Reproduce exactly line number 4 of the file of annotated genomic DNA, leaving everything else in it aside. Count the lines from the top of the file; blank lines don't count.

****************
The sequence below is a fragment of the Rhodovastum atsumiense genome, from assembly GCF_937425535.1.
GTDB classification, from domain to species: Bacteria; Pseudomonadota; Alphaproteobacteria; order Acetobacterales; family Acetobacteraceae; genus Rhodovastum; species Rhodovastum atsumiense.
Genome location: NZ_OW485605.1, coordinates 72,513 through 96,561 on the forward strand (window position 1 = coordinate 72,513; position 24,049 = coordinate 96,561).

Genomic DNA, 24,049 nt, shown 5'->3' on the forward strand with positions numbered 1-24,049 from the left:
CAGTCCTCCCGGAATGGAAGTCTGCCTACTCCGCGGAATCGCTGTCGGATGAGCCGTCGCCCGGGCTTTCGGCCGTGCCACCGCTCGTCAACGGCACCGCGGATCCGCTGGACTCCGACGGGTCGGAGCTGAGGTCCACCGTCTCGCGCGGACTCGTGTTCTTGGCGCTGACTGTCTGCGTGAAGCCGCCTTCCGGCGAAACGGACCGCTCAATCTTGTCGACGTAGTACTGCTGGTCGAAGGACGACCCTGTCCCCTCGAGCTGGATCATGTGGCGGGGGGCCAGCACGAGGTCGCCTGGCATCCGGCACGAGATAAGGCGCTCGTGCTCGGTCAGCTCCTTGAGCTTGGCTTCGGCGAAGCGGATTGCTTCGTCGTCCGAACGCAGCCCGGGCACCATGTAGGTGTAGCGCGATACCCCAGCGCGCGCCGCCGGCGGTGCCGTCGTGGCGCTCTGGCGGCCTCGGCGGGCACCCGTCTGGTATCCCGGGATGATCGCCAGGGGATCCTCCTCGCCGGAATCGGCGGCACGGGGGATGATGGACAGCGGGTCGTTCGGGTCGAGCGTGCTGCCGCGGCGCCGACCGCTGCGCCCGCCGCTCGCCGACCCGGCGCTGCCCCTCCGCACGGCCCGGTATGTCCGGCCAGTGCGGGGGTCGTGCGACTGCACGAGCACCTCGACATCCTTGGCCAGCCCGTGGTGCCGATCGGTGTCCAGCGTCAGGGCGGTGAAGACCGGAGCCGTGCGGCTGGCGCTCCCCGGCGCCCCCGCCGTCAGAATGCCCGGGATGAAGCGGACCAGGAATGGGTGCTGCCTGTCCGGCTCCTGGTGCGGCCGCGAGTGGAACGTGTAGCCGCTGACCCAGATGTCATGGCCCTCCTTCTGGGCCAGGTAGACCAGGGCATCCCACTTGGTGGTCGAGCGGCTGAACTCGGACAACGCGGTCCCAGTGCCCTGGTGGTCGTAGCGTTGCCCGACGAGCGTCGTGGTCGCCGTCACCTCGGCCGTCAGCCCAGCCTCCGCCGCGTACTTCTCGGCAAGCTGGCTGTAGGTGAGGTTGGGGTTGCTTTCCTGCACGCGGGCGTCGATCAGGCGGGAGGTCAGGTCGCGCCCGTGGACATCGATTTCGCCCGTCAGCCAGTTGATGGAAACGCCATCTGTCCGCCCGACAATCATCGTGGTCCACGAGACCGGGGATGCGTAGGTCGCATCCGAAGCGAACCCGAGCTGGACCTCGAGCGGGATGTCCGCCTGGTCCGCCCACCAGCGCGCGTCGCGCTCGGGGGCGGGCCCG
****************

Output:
Genomic DNA, 24,049 nt, shown 5'->3' on the forward strand with positions numbered 1-24,049 from the left: